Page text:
Recommended reading


The Lothians

The Lothians

The Lothian region is perhaps best known as the home of Edinburgh, but that shouldn’t stop tourists from exploring beyond the city as there are a multitude of attractions waiting to be discovered. Whether it’s water sports on the Firth of Forth or castle tours in East Lothian, this is one area of Scotland that’s an absolute must-visit.

Recommended attractions: Linlithgow Palace, Blackness Castle, Tantallon Castle.


Strathclyde

Strathclyde

Strathclyde has a lot going for it. In addition to its amazing castles, coastline, forests, mountains, and lochs, this region is the best place in Scotland to use as a base for sightseeing tours. The gorgeous Loch Lomond and Trossachs lie to the south, Glasgow sits near its centre, and the northern section extends deep into the Scottish Highlands.

Recommended attractions: Ben Cruachan, Inveraray Castle, New Lanark World Heritage Centre.

Recommended reading


Western Isles

Western Isles

Scotland’s Western Isles offer visitors some of the best experiences in the United Kingdom. The stunning scenery of the Isle of Skye is perhaps the highlight, but there’s also the golden beaches of Tiree, the whisky of Islay, the coastline and mountains of Mull, and the jaw-dropping vistas of Lewis and Harris to enjoy, to name just a few.

Recommended attractions: The Isle of Skye, The Isle of Rum, The Isle of Arran.

Recommended reading


landscape

Things to see when visiting Scotland

Click the links in each region to open visitor guides about each attraction.

Central Scotland

Dumfries & Galloway

Edinburgh

Glasgow

Grampian

Orkney & Shetland

Strathclyde

The Highlands

The Lothians

Scottish Borders

Western Isles


Scottish attraction categories

Click the links in the table below to see archives of Scotland’s best tourist attractions.

Amusement ParksAnimalsAquariums
BeachesCastlesForests
Art GalleriesHistoric BuildingsHistoric Sites
IslandsKirks (Churches)Landmarks
LandscapesLochsMilitary Sites
MonumentsMountainsMuseums
Nature SitesParks & GardensRivers
Science & Industry SitesSports SitesThe Arts
Family AttractionsTowns & VillagesWhisky & Distilleries
Woodlands

Even more things to do! Find the best attractions in and around Scotland’s cities with Google Maps of Scotland.

FAQs about the regions of Scotland

How many counties are there in Scotland?

There are 32 counties in Scotland. These are:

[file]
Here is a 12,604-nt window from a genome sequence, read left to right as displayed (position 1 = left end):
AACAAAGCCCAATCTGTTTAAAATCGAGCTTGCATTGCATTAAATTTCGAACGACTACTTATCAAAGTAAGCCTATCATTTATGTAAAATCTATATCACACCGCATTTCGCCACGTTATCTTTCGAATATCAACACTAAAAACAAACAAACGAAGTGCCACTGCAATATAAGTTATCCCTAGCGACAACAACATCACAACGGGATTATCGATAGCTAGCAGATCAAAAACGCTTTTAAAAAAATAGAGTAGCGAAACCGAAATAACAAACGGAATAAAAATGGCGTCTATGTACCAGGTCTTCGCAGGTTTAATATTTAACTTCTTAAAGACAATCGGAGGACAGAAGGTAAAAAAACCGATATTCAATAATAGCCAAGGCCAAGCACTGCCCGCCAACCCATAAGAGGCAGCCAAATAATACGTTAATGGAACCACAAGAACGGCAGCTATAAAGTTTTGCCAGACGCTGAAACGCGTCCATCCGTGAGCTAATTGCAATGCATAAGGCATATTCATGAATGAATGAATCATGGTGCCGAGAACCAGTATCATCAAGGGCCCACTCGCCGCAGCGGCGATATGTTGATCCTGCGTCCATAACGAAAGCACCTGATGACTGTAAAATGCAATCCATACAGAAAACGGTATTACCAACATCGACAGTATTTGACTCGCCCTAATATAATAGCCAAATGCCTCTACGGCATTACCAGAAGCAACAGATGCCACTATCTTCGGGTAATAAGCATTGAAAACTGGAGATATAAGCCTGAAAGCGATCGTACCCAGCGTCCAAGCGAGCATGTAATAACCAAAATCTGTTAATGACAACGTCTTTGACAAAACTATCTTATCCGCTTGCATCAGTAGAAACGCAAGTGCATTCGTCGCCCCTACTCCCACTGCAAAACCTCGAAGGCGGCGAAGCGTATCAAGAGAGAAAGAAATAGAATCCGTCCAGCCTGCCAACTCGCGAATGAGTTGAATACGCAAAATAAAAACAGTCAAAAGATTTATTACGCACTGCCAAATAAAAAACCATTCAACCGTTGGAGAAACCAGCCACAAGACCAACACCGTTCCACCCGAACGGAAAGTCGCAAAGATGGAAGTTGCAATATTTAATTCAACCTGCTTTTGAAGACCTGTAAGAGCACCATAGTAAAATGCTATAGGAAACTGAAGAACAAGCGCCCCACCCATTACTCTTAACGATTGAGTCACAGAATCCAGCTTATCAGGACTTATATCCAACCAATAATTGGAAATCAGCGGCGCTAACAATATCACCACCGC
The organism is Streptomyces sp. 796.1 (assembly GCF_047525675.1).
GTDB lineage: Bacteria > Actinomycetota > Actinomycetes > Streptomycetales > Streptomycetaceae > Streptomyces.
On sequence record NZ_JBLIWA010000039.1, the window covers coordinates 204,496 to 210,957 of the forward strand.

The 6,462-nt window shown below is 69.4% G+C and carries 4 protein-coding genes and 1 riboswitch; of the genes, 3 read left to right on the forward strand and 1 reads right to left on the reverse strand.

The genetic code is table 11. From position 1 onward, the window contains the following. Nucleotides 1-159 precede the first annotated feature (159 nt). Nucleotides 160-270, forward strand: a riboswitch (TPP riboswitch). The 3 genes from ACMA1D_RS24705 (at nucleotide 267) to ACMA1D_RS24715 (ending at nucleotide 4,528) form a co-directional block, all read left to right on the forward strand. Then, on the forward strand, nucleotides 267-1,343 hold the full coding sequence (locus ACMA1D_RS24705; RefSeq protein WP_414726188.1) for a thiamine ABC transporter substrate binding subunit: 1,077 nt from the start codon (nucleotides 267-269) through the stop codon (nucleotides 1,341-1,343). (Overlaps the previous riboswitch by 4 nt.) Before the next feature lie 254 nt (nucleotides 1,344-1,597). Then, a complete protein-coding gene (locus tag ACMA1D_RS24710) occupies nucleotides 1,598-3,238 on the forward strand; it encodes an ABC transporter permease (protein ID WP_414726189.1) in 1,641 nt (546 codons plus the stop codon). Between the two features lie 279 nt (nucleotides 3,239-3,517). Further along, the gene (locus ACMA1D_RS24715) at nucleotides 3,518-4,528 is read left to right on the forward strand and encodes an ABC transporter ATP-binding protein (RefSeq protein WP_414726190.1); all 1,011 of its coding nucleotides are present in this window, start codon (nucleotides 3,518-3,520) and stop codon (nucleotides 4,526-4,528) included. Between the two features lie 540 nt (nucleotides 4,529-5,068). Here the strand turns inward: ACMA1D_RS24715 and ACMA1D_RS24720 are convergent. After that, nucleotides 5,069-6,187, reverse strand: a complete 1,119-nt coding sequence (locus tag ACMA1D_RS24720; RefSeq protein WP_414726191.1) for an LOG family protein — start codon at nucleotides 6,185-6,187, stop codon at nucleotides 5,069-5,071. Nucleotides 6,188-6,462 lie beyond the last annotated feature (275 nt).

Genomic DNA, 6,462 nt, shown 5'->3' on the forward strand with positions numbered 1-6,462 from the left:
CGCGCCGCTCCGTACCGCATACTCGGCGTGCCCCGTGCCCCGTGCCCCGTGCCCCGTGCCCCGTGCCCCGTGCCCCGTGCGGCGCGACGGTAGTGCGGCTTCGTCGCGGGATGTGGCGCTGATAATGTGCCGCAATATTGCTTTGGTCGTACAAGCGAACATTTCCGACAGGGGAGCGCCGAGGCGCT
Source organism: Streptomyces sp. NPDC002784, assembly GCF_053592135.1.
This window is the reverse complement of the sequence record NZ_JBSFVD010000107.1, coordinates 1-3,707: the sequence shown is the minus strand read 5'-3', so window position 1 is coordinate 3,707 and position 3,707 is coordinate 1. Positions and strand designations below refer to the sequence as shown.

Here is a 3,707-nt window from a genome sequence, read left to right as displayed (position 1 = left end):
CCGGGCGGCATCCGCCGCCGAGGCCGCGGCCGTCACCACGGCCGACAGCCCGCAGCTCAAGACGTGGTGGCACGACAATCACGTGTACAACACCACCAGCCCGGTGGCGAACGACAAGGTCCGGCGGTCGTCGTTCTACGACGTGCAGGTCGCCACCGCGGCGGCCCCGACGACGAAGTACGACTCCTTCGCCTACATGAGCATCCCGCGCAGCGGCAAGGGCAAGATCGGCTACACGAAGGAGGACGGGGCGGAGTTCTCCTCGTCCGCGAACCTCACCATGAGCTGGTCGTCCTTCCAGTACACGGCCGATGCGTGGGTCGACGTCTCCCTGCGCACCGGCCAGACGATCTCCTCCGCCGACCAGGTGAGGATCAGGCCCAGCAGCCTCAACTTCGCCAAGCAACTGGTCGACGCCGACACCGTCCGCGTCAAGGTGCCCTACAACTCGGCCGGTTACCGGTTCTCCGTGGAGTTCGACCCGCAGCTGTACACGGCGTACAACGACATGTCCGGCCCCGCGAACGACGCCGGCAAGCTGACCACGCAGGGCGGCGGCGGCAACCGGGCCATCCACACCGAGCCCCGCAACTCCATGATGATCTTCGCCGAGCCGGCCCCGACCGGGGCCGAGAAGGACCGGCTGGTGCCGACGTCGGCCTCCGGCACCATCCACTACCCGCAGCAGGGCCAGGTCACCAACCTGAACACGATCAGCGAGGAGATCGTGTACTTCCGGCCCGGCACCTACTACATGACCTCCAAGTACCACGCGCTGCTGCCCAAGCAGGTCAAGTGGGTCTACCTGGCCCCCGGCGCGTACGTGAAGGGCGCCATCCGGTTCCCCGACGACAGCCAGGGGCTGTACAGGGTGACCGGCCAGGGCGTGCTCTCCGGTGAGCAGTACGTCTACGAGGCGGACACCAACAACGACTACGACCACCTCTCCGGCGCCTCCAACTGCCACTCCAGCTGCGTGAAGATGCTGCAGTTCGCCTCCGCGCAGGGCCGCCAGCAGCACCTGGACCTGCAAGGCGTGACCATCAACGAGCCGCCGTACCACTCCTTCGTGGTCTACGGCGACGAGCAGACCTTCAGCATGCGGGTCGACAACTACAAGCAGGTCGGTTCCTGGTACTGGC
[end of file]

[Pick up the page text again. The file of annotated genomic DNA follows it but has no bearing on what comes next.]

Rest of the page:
Aberdeenshire, Angus, Argyll and Bute, Clackmannanshire, Dumfries and Galloway, Dundee, East Ayrshire, East Dunbartonshire, East Lothian, East Renfrewshire, Edinburgh, Falkirk, Fife, Glasgow, Highland, Inverclyde, Midlothian, Moray, North Ayrshire, North Lanarkshire, Orkney, Perth and Kinross, Renfrewshire, Scottish Borders, Shetland Isles, South Ayrshire, South Lanarkshire, Stirlingshire, West Dunbartonshire, West Lothian, Western Isles.

What are Scotland’s regions?

The regions of Scotland are:
Strathclyde (including Glasgow), Dumfries & Galloway, Scottish Borders, Lothian (including Edinburgh), Central Scotland, Fife, Tayside, Grampian, Highland, Western Isles, Shetland and Orkney.

What is the smallest county in Scotland?

Clackmannanshire is the smallest county in Scotland. It is also the smallest county in Britain. Clackmannanshire (often abbreviated to Clacks) has a total size of 61.4 square miles, or 159 square km. The population is around 51,000.

How many cities are there in Scotland?

There are 7 cities in Scotland. These are:
Inverness: Location – Highland. Size – 26.6 sq km. Population – 47,000.
Aberdeen: Location – North-east. Size (including council area) – 185.7 sq km. Population – 198,000.
Dundee: Location – South-east. Size – 51.8 sq km. Population – 150,000.
Stirling: Location – Central. Size – 16.7 sq km. Population – 38,000.
Glasgow: Location – South-west. Size (including council area) – 175 sq km. Population – 632,000.
Edinburgh: Location – South-east. Size – 119 sq km. Population – 507,000.
Perth: Location – Central. Size – 17.5 sq km. Population – 47,000.